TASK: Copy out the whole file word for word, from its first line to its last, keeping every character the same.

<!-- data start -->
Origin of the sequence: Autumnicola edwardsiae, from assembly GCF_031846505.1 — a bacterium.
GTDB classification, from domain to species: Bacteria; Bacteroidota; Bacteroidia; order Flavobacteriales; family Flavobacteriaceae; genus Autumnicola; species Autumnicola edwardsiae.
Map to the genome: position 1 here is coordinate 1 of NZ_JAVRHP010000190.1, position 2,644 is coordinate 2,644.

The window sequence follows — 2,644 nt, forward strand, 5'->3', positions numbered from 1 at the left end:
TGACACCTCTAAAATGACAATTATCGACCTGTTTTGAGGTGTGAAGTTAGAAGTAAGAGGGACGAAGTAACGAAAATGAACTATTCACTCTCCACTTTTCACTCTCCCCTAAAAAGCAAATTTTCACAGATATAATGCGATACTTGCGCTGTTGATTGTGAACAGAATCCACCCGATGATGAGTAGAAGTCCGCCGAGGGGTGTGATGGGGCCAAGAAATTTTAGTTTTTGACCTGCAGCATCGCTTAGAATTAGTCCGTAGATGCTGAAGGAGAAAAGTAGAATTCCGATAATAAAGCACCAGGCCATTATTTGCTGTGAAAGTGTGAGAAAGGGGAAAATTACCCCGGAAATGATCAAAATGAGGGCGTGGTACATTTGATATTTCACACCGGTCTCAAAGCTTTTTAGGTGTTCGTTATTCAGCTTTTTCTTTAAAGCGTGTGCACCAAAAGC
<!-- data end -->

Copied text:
Origin of the sequence: Autumnicola edwardsiae, from assembly GCF_031846505.1 — a bacterium.
GTDB classification, from domain to species: Bacteria; Bacteroidota; Bacteroidia; order Flavobacteriales; family Flavobacteriaceae; genus Autumnicola; species Autumnicola edwardsiae.
Map to the genome: position 1 here is coordinate 1 of NZ_JAVRHP010000190.1, position 2,644 is coordinate 2,644.

The window sequence follows — 2,644 nt, forward strand, 5'->3', positions numbered from 1 at the left end:
TGACACCTCTAAAATGACAATTATCGACCTGTTTTGAGGTGTGAAGTTAGAAGTAAGAGGGACGAAGTAACGAAAATGAACTATTCACTCTCCACTTTTCACTCTCCCCTAAAAAGCAAATTTTCACAGATATAATGCGATACTTGCGCTGTTGATTGTGAACAGAATCCACCCGATGATGAGTAGAAGTCCGCCGAGGGGTGTGATGGGGCCAAGAAATTTTAGTTTTTGACCTGCAGCATCGCTTAGAATTAGTCCGTAGATGCTGAAGGAGAAAAGTAGAATTCCGATAATAAAGCACCAGGCCATTATTTGCTGTGAAAGTGTGAGAAAGGGGAAAATTACCCCGGAAATGATCAAAATGAGGGCGTGGTACATTTGATATTTCACACCGGTCTCAAAGCTTTTTAGGTGTTCGTTATTCAGCTTTTTCTTTAAAGCGTGTGCACCAAAAGC